5 EASY TIPS FOR BETTER PHOTOGRAPHY

Hi! My name is Erica and I’m a wedding, lifestyle and boudoir photographer here in sunny So Cal. I’m the girl behind Acres of Hope Photography– you can read more about my hubby and I on my website here. I’ve had the privilege of knowing Kelli since high school, photographing her engagement and wedding photos and now watching her little Rylee grow. Kelli recently re-designed my logo and website for me, so if you didn’t care to explore my website before… now you do!  Kelli is amazingly talented as you know, and I’m so blessed to not only call her my friend but to collaborate with her as well.

Here’s Deven and I with our pup Denali – last year’s Christmas card.

 

For today’s guest post, I thought I’d share a few tips for beginner photographers. Almost everyone I know owns a DSLR camera nowadays, and it seems about 3 out of 4 of people I know have a blog! Pretty crazy how times have changed in just the last 5 years.

These tips are for the average person/mom/wife/blogger/dog-lover/fashionista that already owns a camera. It doesn’t have to be a fancy DSLR, but as long as your camera has the ability to shoot in manual mode, you can put these suggestions to use!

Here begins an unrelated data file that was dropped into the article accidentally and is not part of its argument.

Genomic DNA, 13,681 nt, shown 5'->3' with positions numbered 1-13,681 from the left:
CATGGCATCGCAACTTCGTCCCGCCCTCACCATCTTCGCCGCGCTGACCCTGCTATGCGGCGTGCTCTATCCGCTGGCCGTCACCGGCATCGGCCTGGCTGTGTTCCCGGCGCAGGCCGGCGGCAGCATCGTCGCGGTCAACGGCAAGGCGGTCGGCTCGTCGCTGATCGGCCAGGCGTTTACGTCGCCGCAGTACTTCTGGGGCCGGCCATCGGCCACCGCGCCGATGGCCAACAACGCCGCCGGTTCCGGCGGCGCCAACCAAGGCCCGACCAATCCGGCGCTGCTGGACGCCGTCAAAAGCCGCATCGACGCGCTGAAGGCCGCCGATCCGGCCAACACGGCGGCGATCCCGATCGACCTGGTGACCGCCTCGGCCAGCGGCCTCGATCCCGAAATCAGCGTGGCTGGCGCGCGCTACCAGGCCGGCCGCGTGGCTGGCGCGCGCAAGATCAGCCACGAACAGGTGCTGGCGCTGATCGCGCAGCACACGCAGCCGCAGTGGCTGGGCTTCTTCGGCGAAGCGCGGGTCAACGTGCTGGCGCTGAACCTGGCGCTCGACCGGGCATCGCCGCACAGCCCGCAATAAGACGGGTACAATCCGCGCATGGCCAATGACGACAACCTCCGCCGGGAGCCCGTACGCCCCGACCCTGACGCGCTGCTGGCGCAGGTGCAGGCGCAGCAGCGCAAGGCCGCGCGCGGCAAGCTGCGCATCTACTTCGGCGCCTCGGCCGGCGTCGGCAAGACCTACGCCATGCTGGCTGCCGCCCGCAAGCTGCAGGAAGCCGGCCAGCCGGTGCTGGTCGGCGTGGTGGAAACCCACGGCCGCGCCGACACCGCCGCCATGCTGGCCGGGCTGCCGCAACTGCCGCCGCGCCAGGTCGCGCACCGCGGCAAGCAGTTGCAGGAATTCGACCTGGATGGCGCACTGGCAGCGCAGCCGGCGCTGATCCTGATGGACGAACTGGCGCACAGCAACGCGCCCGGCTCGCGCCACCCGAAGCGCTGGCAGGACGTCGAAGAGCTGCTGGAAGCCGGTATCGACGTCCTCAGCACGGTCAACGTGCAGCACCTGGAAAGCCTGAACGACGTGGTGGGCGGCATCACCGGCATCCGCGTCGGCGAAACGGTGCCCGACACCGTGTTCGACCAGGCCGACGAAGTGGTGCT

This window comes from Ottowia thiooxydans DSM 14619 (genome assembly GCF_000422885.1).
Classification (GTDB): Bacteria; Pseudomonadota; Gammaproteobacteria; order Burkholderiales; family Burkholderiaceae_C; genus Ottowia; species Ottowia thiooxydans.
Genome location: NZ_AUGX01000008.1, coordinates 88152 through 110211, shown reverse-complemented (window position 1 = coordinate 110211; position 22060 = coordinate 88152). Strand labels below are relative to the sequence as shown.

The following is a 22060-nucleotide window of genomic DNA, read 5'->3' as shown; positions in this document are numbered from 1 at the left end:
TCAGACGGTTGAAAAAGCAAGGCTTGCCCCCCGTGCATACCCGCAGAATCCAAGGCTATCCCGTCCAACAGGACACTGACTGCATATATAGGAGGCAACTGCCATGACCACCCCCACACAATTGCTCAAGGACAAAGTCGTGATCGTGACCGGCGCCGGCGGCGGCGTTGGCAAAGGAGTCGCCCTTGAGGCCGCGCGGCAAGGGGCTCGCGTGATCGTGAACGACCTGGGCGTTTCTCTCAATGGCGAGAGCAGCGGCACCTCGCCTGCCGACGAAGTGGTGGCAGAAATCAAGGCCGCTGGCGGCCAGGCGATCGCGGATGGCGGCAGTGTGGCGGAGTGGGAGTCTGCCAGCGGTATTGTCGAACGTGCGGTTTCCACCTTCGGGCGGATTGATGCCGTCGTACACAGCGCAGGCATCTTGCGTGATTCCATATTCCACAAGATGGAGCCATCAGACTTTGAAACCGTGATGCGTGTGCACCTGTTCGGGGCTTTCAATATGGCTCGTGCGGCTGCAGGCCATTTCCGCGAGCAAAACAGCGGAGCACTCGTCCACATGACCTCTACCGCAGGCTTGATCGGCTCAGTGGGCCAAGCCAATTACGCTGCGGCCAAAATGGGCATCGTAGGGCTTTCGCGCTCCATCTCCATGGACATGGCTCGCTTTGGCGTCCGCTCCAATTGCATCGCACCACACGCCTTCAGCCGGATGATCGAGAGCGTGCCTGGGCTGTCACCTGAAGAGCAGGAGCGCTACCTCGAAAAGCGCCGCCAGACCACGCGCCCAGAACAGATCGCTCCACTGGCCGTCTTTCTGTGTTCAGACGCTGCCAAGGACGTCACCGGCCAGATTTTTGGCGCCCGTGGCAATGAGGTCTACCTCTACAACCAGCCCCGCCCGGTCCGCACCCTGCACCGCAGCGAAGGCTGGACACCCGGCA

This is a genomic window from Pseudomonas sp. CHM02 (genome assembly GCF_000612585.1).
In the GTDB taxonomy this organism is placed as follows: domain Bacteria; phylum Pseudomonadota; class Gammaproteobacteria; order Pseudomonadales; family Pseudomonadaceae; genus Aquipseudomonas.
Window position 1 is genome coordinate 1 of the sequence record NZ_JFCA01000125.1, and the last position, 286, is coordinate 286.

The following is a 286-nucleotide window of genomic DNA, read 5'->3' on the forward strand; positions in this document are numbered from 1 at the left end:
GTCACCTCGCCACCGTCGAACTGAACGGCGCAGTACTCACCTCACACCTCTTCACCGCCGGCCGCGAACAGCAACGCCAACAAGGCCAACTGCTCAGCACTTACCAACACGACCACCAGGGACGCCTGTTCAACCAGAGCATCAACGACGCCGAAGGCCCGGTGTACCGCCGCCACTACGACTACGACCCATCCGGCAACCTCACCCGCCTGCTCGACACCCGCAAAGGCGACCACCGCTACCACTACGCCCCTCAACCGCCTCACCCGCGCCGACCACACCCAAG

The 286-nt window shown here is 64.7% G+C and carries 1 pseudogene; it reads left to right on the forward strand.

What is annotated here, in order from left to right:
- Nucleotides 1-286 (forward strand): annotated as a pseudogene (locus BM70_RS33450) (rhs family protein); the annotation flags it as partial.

1. Shoot in manual mode. There are a few different shooting modes on all DSLR (digital single lens reflex) cameras. They are usually Auto (automatic), P (programmed), S (shutter priority), A (aperture priority) or M (manual). You can read more about all of the shooting types on Nikon’s website here (because I’m a Nikon girl).  Shooting in manual allows you to have full control over the exposure. When you shoot in auto, the camera guesses as to what light or what subject you wanted to expose for- and a lot of times it guesses wrong and your pictures are over- or under-exposed (too bright or too dark). When shooting in manual, you set the aperture and shutter speed yourself and you can dial in the shot until it’s exactly as you want it. If you have absolutely no idea where to start when manually exposing, there are plenty of tutorials available online, or just take an afternoon and shoot about 100 pictures until you get the hang of it! It takes practice and a little memorization, but your images will improve overnight. You can use this handy little chart that will help!

2. Shoot at maximum aperture. The next step in shooting in manual mode is to shoot at maximum aperture (which will be the lowest number on your camera- I know, it’s confusing). You can use the above cheat sheet again to help better understand what the aperture numbers mean. The purpose of shooting with a large (or maximum) aperture is you get that nice blurred-out background that really draws your attention away from the background and towards the intended focal point of your image. If you want to get techy, this is called “depth of field.” It also produces nice soft edges around faces and on skin. The closer to your subject you shoot, the more depth of field you’ll get out of the image. I shoot almost all of my portraits at f/2 and sometimes even f/1.4.

Shot at f/1.4, 1/400, ISO 200.